Originally published on Tue November 19, 2013 12:18 pm
Theater projectors are going where most of the dazzling special effects in summer blockbusters have gone: All digital. In 2014, Hollywood will no longer release movies on traditional film stock. Theaters must convert or be forced to close – including those in rural Colorado.
Two weeks ago, the coal mine near Paonia owned by billionaire Bill Koch laid off more than half of its employees. The Koch owned Oxbow Mining company hopes to expand operations again in the future and rehire some of the workers. In the meantime the layoffs are creating hardships for a number of communities.
“It’s very sad time around the mine, you know to lose your income and lose your job is real traumatic, so it’s very painful decision for us," says Mike Ludlow, the Executive Vice President of Oxbow’s mining operations.
Over the last 20 years, the number of sheep in this country has been cut in half. In fact, the number has been declining since the late 1940s, when the American sheep industry hit its peak. Today, the domestic sheep herd is one-tenth the size it was during World War II.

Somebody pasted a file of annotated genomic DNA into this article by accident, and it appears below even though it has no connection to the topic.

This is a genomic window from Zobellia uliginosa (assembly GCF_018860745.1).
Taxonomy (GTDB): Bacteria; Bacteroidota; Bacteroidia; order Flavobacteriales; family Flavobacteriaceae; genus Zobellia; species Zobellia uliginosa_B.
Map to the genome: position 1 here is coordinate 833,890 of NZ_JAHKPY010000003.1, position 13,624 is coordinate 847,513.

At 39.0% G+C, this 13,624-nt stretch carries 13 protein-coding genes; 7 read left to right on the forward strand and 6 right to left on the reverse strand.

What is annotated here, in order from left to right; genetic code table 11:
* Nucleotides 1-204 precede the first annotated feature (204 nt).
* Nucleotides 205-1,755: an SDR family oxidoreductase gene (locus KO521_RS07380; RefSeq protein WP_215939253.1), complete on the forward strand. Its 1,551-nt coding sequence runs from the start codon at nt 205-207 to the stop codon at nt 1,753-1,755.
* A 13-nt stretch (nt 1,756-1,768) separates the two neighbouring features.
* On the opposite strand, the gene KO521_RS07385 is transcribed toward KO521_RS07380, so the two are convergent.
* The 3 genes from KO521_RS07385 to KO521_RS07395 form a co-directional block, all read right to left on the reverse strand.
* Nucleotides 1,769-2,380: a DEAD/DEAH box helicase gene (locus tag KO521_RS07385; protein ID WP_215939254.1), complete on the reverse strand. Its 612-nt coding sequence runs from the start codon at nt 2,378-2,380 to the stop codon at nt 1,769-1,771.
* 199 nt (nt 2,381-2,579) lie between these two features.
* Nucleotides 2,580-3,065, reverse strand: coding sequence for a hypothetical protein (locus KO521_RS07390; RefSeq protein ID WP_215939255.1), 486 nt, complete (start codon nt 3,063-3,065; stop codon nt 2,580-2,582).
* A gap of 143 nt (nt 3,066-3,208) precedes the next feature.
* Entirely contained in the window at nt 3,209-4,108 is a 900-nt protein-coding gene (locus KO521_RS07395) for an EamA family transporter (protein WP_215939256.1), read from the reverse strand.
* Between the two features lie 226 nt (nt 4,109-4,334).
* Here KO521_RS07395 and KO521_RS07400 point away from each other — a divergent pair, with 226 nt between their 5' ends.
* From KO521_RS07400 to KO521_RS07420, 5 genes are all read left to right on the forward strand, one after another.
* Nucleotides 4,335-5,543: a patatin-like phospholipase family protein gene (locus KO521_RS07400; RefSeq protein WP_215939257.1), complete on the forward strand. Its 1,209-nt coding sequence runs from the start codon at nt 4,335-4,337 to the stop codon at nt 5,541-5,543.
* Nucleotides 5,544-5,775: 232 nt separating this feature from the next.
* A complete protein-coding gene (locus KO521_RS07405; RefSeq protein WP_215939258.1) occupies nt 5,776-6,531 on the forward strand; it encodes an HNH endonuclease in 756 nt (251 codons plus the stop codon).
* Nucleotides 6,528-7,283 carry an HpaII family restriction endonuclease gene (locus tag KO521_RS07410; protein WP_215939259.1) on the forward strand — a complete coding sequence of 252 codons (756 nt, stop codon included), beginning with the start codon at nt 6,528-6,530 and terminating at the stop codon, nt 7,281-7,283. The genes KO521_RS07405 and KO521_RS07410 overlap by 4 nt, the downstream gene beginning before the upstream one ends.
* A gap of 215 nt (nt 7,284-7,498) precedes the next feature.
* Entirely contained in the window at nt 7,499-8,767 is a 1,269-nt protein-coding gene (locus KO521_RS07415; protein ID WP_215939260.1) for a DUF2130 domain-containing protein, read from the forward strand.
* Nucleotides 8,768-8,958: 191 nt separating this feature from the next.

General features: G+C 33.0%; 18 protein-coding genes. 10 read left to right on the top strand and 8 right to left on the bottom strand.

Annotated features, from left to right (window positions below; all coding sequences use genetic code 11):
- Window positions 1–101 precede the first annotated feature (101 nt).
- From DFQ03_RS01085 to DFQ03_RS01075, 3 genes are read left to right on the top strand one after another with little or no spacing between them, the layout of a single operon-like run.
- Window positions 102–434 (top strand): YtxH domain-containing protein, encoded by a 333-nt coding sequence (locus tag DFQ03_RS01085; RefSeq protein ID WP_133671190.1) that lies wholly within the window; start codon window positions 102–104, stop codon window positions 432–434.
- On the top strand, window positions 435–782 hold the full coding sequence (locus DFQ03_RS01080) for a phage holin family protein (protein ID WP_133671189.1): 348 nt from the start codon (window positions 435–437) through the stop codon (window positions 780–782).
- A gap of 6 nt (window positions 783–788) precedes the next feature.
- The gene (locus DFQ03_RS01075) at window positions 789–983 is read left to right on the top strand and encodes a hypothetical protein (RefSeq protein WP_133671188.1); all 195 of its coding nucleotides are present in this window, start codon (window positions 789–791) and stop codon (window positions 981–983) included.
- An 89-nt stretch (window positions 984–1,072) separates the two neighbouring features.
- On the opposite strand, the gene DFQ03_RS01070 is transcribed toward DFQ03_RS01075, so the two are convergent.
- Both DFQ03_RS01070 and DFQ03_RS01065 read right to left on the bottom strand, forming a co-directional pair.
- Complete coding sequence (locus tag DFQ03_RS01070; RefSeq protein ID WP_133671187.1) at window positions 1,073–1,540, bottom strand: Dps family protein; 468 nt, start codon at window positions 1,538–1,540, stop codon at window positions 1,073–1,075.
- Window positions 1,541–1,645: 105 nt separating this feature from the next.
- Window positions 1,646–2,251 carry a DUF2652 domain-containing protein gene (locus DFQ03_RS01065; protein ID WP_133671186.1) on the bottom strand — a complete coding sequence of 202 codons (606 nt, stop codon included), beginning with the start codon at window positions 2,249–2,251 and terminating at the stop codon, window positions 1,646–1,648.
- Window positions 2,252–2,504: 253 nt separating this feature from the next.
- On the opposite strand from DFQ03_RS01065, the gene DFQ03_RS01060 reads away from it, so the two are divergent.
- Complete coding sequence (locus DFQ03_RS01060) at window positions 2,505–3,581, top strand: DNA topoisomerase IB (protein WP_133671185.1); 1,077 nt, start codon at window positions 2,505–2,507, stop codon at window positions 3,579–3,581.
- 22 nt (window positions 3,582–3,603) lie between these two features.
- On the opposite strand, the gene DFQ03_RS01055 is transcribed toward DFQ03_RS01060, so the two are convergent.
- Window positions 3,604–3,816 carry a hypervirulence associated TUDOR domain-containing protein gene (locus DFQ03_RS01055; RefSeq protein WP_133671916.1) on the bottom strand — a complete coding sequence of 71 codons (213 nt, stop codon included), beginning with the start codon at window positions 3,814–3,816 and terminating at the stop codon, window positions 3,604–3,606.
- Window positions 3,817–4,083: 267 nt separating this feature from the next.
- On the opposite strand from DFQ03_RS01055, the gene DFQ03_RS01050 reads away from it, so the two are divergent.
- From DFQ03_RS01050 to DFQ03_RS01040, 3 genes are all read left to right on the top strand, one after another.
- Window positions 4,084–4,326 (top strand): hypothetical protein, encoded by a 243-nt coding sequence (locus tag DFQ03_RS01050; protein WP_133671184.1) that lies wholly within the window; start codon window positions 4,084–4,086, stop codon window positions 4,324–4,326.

The decline is the result of economic and cultural factors coming together. And it has left ranchers to wonder, “When are we going to hit the bottom?”
Communities across Colorado are taking different tactics to the sale of recreational marijuana, which will officially begin in January. In Colorado’s high country, most resort towns support pot legalization and they don’t see it hurting the state's multi-billion dollar tourism business.
Last November, Colorado voters passed Amendment 64 by a healthy margin. In resort towns such as Telluride, nearly 80 percent of voters said yes to legalization.